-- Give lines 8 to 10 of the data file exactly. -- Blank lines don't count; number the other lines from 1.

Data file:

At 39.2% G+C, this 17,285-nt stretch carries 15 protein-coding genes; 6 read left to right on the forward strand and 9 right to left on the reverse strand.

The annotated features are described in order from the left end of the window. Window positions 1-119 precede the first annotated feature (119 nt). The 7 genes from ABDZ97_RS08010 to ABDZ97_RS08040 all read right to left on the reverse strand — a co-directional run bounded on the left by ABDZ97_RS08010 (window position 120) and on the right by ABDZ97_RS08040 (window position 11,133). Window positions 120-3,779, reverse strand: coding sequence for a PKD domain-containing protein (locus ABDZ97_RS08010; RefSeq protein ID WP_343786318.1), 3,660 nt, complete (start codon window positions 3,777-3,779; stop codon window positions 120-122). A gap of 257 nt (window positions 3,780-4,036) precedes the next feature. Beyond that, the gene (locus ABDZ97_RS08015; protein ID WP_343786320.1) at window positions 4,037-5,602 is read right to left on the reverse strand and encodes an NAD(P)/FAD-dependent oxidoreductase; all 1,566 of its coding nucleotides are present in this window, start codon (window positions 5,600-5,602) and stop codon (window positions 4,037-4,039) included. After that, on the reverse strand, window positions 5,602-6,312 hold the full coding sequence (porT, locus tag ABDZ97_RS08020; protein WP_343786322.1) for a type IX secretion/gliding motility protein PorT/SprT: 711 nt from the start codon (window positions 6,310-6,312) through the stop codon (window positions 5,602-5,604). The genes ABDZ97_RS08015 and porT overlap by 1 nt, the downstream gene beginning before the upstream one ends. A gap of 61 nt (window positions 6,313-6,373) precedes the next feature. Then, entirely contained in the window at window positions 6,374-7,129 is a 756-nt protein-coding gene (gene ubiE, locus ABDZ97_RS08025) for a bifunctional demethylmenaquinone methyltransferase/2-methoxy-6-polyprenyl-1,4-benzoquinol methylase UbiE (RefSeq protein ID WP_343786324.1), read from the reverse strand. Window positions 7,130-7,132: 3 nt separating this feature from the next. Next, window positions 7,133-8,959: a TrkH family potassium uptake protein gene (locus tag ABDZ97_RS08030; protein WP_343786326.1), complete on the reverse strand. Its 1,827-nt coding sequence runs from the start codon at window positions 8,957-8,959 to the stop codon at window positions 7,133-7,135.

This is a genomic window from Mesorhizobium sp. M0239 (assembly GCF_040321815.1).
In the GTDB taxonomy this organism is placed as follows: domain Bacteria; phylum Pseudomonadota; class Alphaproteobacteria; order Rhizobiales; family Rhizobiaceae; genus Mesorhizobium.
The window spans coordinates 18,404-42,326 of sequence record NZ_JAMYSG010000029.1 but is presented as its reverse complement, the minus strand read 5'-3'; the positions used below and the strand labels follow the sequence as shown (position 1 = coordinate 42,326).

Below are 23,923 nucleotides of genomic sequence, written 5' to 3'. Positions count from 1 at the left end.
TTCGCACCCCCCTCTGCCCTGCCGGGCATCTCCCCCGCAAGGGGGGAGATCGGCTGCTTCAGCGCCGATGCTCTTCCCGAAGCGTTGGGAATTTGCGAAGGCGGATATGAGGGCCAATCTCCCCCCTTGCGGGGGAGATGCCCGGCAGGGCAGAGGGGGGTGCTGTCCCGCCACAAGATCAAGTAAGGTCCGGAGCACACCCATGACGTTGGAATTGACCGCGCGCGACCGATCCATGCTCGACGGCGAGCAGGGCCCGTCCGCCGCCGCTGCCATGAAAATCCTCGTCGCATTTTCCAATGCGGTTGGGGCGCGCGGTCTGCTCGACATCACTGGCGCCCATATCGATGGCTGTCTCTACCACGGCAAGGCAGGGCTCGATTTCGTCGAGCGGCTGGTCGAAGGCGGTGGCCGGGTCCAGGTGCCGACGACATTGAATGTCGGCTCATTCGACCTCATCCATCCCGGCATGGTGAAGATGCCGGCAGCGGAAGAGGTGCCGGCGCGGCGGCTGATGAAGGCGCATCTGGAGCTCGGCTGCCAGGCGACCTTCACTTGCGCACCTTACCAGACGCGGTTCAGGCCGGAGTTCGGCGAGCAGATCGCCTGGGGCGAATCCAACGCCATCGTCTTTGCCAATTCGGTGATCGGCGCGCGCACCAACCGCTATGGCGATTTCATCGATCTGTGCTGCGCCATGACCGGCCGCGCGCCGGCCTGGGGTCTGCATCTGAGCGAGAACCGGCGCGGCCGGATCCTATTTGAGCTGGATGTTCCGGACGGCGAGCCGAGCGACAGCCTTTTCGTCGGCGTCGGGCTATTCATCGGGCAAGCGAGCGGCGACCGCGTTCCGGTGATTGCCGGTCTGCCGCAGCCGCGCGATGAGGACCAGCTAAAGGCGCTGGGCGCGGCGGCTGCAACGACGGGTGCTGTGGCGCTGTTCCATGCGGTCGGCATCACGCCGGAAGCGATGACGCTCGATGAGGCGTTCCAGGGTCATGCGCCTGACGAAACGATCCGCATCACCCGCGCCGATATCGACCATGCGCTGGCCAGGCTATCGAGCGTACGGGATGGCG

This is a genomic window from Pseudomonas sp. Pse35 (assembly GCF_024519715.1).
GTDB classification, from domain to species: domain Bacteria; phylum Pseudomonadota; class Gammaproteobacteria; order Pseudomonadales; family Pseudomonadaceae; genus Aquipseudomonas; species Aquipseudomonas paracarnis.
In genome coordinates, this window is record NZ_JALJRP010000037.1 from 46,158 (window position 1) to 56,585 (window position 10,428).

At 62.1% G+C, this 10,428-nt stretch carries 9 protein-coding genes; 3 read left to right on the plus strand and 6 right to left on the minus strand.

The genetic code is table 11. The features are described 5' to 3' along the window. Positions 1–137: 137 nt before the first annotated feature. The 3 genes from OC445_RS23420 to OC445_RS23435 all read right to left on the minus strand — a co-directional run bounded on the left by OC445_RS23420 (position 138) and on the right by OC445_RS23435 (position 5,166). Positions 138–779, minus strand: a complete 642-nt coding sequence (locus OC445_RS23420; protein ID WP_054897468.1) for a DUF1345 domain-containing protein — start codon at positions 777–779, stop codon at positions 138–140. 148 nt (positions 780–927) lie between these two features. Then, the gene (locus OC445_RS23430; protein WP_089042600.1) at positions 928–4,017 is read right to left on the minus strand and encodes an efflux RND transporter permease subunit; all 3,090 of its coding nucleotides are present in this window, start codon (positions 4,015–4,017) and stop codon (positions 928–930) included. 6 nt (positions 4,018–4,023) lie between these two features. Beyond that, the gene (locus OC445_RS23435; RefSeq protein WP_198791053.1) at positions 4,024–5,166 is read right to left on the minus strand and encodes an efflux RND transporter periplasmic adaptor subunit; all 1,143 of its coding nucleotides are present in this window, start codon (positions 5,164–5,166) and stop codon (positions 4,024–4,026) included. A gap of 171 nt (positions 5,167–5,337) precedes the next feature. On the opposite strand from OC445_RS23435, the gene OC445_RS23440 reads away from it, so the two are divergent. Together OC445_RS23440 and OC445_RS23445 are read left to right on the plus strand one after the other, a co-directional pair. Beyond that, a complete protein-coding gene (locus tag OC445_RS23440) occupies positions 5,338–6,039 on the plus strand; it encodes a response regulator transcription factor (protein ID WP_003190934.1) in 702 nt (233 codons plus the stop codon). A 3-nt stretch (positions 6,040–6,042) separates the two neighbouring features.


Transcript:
This is a genomic window from Pseudomonas sp. Pse35 (assembly GCF_024519715.1).
GTDB classification, from domain to species: domain Bacteria; phylum Pseudomonadota; class Gammaproteobacteria; order Pseudomonadales; family Pseudomonadaceae; genus Aquipseudomonas; species Aquipseudomonas paracarnis.
In genome coordinates, this window is record NZ_JALJRP010000037.1 from 46,158 (window position 1) to 56,585 (window position 10,428).